Today, artists become stars in an instant. My father had a beautiful voice, yes, but the colour, the timbre, and the harmonics he created through study and by working alongside artists and friends where there was an exchange. That spirit of community should be recaptured: conductors and singers with highly trained techniques, who are aware that they are dealing with something from a higher plane that must be treated with respect, studying, and rehearsing together. My father breathed that air and so did we. A performance at La Scala was preceded by days of heartbreak.
On the day of a performance, he was restless, and irritable, which was unusual for him. The fear of performances always remained with him. For the last concerts he exorcised it by playing cards in the dressing room. In the early years, we daughters had to keep still and quiet.
Life at home revolved around him. He was strict, but also a friend. He was messy, even more than we were. On matters of the heart, he was our confidant, and he was never jealous of boyfriends, because he was a romantic. He believed in love, and only conceived a person as part of a couple.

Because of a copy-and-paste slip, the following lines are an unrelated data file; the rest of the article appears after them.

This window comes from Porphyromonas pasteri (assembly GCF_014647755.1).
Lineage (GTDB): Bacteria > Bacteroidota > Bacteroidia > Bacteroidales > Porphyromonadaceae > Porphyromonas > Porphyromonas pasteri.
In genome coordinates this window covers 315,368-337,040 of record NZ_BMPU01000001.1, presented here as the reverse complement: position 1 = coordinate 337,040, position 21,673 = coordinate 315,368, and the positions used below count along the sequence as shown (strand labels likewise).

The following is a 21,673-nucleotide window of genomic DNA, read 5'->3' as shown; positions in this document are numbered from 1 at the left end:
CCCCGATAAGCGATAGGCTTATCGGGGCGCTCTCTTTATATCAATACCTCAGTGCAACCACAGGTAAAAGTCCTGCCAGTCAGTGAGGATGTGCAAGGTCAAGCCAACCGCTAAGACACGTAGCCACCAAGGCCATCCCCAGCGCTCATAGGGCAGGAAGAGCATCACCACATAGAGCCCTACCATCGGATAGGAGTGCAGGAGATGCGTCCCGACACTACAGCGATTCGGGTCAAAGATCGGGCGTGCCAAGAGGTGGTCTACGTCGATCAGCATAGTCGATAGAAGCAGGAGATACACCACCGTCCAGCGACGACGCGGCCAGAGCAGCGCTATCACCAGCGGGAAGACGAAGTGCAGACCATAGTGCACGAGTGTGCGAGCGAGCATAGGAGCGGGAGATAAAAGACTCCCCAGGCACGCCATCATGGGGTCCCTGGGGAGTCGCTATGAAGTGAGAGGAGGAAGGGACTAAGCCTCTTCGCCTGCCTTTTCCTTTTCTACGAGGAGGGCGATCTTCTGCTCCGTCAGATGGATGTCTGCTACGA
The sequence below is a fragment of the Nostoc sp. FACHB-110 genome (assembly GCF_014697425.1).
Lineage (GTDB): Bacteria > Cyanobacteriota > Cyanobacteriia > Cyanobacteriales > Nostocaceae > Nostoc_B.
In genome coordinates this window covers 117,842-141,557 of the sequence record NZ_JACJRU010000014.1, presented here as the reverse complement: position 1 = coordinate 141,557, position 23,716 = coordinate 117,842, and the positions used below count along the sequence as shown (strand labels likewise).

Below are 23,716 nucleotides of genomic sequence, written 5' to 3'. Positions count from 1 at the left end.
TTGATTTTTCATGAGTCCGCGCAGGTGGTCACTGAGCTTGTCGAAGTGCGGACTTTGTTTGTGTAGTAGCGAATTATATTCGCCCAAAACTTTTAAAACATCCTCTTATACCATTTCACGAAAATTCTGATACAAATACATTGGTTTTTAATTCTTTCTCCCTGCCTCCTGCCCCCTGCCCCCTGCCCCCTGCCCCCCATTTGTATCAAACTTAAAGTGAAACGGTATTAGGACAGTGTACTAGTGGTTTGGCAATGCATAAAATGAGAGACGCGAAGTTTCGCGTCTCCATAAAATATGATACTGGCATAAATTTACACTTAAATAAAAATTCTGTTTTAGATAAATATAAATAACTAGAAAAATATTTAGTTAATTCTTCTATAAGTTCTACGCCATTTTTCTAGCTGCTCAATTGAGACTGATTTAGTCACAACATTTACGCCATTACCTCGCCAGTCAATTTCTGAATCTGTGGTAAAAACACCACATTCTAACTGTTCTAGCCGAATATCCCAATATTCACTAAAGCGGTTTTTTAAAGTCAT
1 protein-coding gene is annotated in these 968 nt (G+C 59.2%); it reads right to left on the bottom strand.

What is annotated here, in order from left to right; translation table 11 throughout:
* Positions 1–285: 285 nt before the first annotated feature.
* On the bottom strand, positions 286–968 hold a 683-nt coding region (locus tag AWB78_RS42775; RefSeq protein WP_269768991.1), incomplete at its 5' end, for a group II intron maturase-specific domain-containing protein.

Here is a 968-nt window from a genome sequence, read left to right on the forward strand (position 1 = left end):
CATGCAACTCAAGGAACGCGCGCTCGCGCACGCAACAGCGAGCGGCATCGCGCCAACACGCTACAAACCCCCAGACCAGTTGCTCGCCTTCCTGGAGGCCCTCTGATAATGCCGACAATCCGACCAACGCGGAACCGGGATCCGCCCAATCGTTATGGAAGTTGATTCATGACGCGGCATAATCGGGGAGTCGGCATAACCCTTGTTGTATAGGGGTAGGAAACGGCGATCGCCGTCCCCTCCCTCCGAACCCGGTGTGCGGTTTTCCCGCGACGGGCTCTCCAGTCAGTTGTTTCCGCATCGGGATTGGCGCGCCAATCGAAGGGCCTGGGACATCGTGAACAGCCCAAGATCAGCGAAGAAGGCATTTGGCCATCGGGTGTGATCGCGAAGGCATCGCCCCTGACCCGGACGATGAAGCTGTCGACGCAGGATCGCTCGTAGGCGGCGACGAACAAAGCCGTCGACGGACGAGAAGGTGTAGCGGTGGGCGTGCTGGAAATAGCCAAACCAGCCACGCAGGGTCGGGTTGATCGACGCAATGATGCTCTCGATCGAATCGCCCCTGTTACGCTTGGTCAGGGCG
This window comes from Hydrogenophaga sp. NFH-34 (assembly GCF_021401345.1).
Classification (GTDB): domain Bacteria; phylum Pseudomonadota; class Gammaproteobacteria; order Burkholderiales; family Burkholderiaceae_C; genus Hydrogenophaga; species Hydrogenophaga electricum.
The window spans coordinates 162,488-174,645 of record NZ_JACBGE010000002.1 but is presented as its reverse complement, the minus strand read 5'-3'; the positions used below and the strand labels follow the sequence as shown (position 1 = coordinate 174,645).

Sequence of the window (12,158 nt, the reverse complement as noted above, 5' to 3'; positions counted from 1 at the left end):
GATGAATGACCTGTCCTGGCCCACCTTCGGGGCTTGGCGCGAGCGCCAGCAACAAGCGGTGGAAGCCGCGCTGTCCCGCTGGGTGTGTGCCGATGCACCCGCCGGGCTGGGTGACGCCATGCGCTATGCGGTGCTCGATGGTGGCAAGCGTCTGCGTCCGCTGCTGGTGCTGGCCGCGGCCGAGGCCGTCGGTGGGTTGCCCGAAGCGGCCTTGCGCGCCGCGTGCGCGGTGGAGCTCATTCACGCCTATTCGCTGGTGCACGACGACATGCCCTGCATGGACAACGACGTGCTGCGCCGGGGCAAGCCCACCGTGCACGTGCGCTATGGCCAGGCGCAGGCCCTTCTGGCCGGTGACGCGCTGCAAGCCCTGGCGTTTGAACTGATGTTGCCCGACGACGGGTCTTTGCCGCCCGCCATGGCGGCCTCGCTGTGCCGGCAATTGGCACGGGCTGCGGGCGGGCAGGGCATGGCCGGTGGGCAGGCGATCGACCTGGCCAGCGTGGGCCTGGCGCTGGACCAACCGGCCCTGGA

After I was five years old, I would start going to see him perform. My earliest memory is La fille du régiment at La Scala, which was sung in Italian, with Mirella Freni. There were crazy journeys to follow him when, with my mother, Adua Veroni, we'd get in the car to join Dad in Hamburg, Madrid, Paris… without mobile phones and on roads full of potholes. But we always arrived. Sometimes we'd play extras on stage.
He suffered being away from home. I found letters full of emotion where he talks about that. Singers experience a lot of loneliness, so we would travel too.
He was the artist who performed the most at the Met. He debuted in 1969 and then from 1972 with the explosion of the Pavarotti phenomenon with La Fille du régiment, came La bohème, Traviata… The USA was a good fit for him with its efficient organisation meaning that programming was fixed three years in advance. That's why he sang more in America than in Europe. Besides New York, there was San Francisco where he sang a lot from 1967 onwards.